DAVIES (voice-over): It was (inaudible) for New York Lakers (inaudible) they were beaten by the Dallas Mavericks 99-91. (Inaudible) first shot in his first regular season game. And the Laker Dwight Howard went on to tour 19 points in his gold shirt. Dallas had the upper hand.
Rodrigue Beaubois here (inaudible) second quarter (inaudible) basket for the layup. (Inaudible) despite playing on an injured foot was trying his best to keep the Lakers in the game. He had 22 points to his name for the night. But Dallas really started to pull away as halftime approached. Darren Collison scored 17 points.
Brandan Wright added 14. Pau Gasol, who was the leading scorer, was 23 points. The Mavericks beat the Lakers at home in their season opener.
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DAVIES: Now Tiger Woods and Rory McIlroy are great rivals on the golf course but what about off it? Well, CNN has, for the first time, got the pair to sit down for an exclusive interview together. And here's a snippet of what they had to say about their relationship.
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TIGER WOODS, PRO GOLFER: I talked to Jack about it, and Jack and Arnold didn't like each other at the very get -- at the very get-go. They just didn't see eye to eye. But also now they're the best of friends. So that does happen. Mutual respect over time and getting to know someone.
RORY MCILROY, PRO GOLFER: But sometimes life on tour can get a little bit lonely at times, and you know, you want to have guys that you can go out for dinner with and you can have a laugh with in the locker room. And you know you're right there for 25 weeks a year. So you might as well make it fun.
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DAVIES (voice-over): And you can see more of Shane O'Donoghue's exclusive interview with Tiger Woods and Rory McIlroy on "LIVING GOLF." That's next Thursday, only on CNN. It is worth waiting for, Kristie.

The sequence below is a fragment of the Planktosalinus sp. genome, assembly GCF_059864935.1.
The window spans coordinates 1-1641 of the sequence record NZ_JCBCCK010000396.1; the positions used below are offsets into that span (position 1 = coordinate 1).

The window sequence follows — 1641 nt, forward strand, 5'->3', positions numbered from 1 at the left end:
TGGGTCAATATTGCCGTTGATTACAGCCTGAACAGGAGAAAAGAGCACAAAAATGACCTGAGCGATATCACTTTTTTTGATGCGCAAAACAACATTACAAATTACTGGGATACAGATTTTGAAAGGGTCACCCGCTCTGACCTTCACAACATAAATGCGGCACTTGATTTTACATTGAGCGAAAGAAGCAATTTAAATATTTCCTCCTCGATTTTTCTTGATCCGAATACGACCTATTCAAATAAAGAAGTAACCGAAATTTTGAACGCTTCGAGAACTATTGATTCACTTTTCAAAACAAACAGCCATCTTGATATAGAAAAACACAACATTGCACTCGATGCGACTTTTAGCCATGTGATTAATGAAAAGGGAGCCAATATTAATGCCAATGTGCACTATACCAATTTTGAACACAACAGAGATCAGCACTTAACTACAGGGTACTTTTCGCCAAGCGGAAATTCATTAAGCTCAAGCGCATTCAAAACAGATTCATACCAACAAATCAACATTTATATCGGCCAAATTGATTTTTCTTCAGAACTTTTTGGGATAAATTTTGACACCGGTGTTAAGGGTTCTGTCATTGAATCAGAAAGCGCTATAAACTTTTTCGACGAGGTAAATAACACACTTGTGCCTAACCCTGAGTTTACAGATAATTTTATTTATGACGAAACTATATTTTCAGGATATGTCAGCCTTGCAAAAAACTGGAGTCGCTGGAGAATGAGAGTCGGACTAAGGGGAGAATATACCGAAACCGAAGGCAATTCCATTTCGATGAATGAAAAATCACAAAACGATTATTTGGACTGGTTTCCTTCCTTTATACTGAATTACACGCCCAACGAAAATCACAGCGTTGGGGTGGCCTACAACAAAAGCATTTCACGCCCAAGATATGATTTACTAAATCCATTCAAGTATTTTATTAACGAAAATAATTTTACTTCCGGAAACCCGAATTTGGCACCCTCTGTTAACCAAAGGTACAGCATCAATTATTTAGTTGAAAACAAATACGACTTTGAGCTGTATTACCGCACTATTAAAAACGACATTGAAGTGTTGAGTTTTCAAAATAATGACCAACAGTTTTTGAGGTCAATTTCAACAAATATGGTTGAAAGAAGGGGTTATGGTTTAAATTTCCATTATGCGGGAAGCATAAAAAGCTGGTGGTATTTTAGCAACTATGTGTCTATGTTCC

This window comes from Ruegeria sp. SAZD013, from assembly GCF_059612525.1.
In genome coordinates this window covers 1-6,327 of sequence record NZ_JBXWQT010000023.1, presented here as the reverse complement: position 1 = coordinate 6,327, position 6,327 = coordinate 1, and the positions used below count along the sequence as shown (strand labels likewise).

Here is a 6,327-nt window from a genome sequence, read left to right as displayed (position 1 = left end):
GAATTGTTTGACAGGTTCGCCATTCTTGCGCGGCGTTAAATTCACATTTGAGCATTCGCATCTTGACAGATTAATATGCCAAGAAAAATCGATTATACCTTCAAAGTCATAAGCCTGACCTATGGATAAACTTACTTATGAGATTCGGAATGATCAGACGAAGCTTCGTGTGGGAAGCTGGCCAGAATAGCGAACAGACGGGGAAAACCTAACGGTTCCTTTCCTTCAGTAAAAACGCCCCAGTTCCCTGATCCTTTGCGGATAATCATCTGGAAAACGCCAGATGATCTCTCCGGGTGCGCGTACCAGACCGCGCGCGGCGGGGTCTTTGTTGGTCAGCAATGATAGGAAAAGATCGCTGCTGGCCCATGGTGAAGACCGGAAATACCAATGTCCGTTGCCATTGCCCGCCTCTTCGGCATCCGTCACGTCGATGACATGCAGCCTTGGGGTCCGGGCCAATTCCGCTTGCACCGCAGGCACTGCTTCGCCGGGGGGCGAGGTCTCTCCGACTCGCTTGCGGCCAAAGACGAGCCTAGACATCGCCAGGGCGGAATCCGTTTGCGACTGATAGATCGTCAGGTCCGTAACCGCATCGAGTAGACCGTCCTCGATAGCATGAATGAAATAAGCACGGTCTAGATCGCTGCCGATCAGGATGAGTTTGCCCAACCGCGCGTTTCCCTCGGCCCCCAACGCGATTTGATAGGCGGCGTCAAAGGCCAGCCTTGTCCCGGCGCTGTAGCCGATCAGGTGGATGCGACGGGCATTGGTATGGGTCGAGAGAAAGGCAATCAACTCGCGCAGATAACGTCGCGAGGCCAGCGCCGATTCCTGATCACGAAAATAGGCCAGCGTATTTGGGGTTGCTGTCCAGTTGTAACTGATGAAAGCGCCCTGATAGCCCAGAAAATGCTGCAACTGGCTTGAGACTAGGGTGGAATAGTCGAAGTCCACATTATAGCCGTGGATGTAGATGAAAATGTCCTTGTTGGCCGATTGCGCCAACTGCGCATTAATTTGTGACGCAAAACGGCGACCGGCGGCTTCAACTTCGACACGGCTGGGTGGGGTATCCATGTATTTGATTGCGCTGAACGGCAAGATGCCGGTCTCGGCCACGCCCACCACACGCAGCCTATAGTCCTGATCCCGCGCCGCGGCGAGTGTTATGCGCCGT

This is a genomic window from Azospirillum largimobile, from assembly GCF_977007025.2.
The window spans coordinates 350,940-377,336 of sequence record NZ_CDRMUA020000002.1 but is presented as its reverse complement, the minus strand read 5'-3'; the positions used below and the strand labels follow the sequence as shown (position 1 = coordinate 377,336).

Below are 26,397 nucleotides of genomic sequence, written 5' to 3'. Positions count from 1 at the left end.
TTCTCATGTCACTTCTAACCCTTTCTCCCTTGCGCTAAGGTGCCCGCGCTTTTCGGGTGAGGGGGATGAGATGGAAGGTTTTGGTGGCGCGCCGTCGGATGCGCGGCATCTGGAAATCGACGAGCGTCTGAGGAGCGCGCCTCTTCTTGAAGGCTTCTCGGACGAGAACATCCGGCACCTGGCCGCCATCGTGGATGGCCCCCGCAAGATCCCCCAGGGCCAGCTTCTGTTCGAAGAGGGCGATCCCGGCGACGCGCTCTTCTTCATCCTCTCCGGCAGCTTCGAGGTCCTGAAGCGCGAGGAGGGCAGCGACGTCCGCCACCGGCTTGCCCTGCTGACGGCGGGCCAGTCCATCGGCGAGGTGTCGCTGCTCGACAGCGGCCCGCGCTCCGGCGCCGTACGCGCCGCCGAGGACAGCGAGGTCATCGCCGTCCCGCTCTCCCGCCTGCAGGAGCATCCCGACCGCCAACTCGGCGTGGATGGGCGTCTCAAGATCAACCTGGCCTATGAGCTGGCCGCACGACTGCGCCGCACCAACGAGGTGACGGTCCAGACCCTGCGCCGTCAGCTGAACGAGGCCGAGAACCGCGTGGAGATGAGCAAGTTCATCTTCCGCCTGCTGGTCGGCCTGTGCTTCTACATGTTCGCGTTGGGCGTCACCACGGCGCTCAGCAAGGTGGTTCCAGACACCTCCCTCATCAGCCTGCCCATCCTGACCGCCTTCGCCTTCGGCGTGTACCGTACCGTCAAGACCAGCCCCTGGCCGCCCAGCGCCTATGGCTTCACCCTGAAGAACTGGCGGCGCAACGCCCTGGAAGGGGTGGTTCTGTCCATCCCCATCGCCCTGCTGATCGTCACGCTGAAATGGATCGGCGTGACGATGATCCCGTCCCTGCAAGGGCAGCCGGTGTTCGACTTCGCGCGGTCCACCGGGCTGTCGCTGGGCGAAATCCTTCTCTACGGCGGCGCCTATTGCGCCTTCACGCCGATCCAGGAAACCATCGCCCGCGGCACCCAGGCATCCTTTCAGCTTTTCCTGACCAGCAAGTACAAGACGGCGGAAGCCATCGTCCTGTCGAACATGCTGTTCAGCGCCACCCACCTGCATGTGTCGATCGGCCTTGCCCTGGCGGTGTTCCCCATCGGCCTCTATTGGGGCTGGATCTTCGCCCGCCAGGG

That's it for me for now. Back to you.
STOUT: All right. Amanda Davies there, thank you.
Now let's go over here.
What do these iconic characters have in common? Well, they are all owned by Disney. And "Star Wars" villain Darth Vader is the newest addition to the family. Disney agreed on Tuesday to buy Lucasfilm, the company headed by "Star Wars" and "Indiana Jones" creator George Lucas.
And it gives Disney the reins over his very successful film franchises. And Lucas had this to say about the buyout, quote, "I have always believed that 'Star Wars' could live beyond me, and I thought it was important to set up the transition during my lifetime."
So, "Star Wars" fans, mark your calendars for 2015. That is when "Star Wars" episode 7 is set to be released, with Disney planning more sequels to continue the film saga.
Now let's take a look at the Disney portfolio. Before the deal, Disney already owned some big names, like Marvel, Pixar, ESPN and ABC-TV. And after the big buy, it didn't just get Lucasfilm. The company, it has an array of divisions, including Industrial Light and Magic, one of the most influential special-effects companies of all time.
It did the special effects in "Star Wars," of course, and for a few other films you may remember, like "Harry Potter," "Jurassic Park," "Back to the Future" and "Mission: Impossible," just to name a few.
Now if you're not into sci-fi, maybe scary movies are more appealing. And it turns out that slasher flicks could kill calories.
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STOUT (voice-over): Never forget that scene. Just watching just even a few seconds of "The Shining," it won't guarantee you'll drop a dress size, but if you sit through the entire movie, you will burn about 184 calories.
(Inaudible) according to research from England's university, Westminster, reported in -- I'm getting the goose bumps now -- this is reported in several newspapers and it's perhaps no surprise that this study found horror movies will get your heart racing, boosting your metabolic rate.
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STOUT: You're probably experiencing it right now.
So this may be the perfect trick to burn off all those Halloween treats. And that is NEWS STREAM. But the news continues at CNN. "WORLD BUSINESS TODAY" is next.